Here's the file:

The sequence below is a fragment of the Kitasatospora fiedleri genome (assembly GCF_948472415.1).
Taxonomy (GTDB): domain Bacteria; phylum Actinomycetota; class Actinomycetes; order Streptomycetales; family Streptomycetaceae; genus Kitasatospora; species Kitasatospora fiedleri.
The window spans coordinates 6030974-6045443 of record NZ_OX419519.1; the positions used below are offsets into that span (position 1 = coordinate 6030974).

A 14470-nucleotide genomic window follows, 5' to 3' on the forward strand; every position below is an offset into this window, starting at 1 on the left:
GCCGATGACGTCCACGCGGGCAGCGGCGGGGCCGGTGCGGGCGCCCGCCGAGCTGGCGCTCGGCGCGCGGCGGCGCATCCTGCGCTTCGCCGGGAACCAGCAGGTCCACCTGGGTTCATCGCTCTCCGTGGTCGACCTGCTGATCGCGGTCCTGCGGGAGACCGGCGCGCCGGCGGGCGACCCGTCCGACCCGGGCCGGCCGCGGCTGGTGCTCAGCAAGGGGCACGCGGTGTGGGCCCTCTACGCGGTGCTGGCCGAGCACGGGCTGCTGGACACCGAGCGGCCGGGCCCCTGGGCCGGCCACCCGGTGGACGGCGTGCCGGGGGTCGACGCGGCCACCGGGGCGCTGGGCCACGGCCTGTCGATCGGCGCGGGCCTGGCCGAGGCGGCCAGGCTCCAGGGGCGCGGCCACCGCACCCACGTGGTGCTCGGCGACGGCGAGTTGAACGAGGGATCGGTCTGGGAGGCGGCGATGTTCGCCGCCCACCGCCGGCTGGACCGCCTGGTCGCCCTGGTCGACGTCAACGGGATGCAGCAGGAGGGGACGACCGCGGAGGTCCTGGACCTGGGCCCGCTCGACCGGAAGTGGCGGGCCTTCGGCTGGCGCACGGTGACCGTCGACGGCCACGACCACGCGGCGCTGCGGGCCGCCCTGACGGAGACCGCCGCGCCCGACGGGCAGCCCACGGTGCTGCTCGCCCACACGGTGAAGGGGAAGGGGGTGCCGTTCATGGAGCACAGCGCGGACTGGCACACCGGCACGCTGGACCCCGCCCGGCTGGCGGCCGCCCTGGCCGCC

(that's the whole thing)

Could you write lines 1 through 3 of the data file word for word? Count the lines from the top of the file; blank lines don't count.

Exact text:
The sequence below is a fragment of the Kitasatospora fiedleri genome (assembly GCF_948472415.1).
Taxonomy (GTDB): domain Bacteria; phylum Actinomycetota; class Actinomycetes; order Streptomycetales; family Streptomycetaceae; genus Kitasatospora; species Kitasatospora fiedleri.
The window spans coordinates 6030974-6045443 of record NZ_OX419519.1; the positions used below are offsets into that span (position 1 = coordinate 6030974).